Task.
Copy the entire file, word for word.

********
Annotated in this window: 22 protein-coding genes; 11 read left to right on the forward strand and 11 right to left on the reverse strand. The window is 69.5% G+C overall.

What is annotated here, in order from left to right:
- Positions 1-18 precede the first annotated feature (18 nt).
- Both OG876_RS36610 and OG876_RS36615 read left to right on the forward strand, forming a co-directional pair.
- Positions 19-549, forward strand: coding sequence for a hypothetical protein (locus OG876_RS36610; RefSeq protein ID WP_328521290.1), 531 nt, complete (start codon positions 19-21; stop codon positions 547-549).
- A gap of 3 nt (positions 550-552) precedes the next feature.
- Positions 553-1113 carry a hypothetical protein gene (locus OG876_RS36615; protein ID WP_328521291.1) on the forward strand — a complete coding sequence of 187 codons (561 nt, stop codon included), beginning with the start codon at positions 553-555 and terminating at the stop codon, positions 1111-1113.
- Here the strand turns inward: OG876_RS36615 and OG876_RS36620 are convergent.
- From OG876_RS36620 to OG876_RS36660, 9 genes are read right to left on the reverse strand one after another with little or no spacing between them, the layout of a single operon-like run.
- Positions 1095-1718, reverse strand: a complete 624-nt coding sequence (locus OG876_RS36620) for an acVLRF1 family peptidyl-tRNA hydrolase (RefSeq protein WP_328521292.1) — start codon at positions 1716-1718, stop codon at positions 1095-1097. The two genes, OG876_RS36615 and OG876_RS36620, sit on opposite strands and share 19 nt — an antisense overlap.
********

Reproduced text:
Annotated in this window: 22 protein-coding genes; 11 read left to right on the forward strand and 11 right to left on the reverse strand. The window is 69.5% G+C overall.

What is annotated here, in order from left to right:
- Positions 1-18 precede the first annotated feature (18 nt).
- Both OG876_RS36610 and OG876_RS36615 read left to right on the forward strand, forming a co-directional pair.
- Positions 19-549, forward strand: coding sequence for a hypothetical protein (locus OG876_RS36610; RefSeq protein ID WP_328521290.1), 531 nt, complete (start codon positions 19-21; stop codon positions 547-549).
- A gap of 3 nt (positions 550-552) precedes the next feature.
- Positions 553-1113 carry a hypothetical protein gene (locus OG876_RS36615; protein ID WP_328521291.1) on the forward strand — a complete coding sequence of 187 codons (561 nt, stop codon included), beginning with the start codon at positions 553-555 and terminating at the stop codon, positions 1111-1113.
- Here the strand turns inward: OG876_RS36615 and OG876_RS36620 are convergent.
- From OG876_RS36620 to OG876_RS36660, 9 genes are read right to left on the reverse strand one after another with little or no spacing between them, the layout of a single operon-like run.
- Positions 1095-1718, reverse strand: a complete 624-nt coding sequence (locus OG876_RS36620) for an acVLRF1 family peptidyl-tRNA hydrolase (RefSeq protein WP_328521292.1) — start codon at positions 1716-1718, stop codon at positions 1095-1097. The two genes, OG876_RS36615 and OG876_RS36620, sit on opposite strands and share 19 nt — an antisense overlap.